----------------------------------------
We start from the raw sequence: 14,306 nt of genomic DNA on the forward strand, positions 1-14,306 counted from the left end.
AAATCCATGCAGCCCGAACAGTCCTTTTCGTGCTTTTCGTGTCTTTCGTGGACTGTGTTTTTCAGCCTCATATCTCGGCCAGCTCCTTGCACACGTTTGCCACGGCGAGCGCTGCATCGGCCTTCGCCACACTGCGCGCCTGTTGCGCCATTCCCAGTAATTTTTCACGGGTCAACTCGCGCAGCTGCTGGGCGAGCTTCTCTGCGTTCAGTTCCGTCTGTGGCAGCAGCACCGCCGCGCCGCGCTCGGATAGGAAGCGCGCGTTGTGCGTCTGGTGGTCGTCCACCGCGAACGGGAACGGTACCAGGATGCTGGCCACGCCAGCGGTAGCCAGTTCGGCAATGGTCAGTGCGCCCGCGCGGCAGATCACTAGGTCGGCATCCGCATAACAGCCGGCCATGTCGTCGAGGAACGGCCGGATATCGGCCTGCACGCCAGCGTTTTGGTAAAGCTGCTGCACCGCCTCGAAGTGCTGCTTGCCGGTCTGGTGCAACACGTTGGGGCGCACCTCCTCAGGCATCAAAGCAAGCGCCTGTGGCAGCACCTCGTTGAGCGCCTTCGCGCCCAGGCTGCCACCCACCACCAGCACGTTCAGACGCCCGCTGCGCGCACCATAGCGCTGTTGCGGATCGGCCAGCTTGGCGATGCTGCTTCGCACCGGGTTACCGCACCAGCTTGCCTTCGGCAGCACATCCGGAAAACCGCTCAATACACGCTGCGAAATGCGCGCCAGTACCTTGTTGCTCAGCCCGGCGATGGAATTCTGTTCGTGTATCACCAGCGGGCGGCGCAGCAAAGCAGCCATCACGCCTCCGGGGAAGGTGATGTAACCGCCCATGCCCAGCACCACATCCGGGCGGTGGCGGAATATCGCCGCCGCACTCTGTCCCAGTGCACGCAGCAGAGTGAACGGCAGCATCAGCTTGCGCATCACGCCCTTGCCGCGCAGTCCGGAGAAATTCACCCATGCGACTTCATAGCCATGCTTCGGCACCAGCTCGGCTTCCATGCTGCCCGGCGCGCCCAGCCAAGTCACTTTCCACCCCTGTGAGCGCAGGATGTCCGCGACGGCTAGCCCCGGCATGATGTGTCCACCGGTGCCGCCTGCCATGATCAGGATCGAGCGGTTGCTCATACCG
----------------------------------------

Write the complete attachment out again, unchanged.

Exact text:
We start from the raw sequence: 14,306 nt of genomic DNA on the forward strand, positions 1-14,306 counted from the left end.
AAATCCATGCAGCCCGAACAGTCCTTTTCGTGCTTTTCGTGTCTTTCGTGGACTGTGTTTTTCAGCCTCATATCTCGGCCAGCTCCTTGCACACGTTTGCCACGGCGAGCGCTGCATCGGCCTTCGCCACACTGCGCGCCTGTTGCGCCATTCCCAGTAATTTTTCACGGGTCAACTCGCGCAGCTGCTGGGCGAGCTTCTCTGCGTTCAGTTCCGTCTGTGGCAGCAGCACCGCCGCGCCGCGCTCGGATAGGAAGCGCGCGTTGTGCGTCTGGTGGTCGTCCACCGCGAACGGGAACGGTACCAGGATGCTGGCCACGCCAGCGGTAGCCAGTTCGGCAATGGTCAGTGCGCCCGCGCGGCAGATCACTAGGTCGGCATCCGCATAACAGCCGGCCATGTCGTCGAGGAACGGCCGGATATCGGCCTGCACGCCAGCGTTTTGGTAAAGCTGCTGCACCGCCTCGAAGTGCTGCTTGCCGGTCTGGTGCAACACGTTGGGGCGCACCTCCTCAGGCATCAAAGCAAGCGCCTGTGGCAGCACCTCGTTGAGCGCCTTCGCGCCCAGGCTGCCACCCACCACCAGCACGTTCAGACGCCCGCTGCGCGCACCATAGCGCTGTTGCGGATCGGCCAGCTTGGCGATGCTGCTTCGCACCGGGTTACCGCACCAGCTTGCCTTCGGCAGCACATCCGGAAAACCGCTCAATACACGCTGCGAAATGCGCGCCAGTACCTTGTTGCTCAGCCCGGCGATGGAATTCTGTTCGTGTATCACCAGCGGGCGGCGCAGCAAAGCAGCCATCACGCCTCCGGGGAAGGTGATGTAACCGCCCATGCCCAGCACCACATCCGGGCGGTGGCGGAATATCGCCGCCGCACTCTGTCCCAGTGCACGCAGCAGAGTGAACGGCAGCATCAGCTTGCGCATCACGCCCTTGCCGCGCAGTCCGGAGAAATTCACCCATGCGACTTCATAGCCATGCTTCGGCACCAGCTCGGCTTCCATGCTGCCCGGCGCGCCCAGCCAAGTCACTTTCCACCCCTGTGAGCGCAGGATGTCCGCGACGGCTAGCCCCGGCATGATGTGTCCACCGGTGCCGCCTGCCATGATCAGGATCGAGCGGTTGCTCATACCG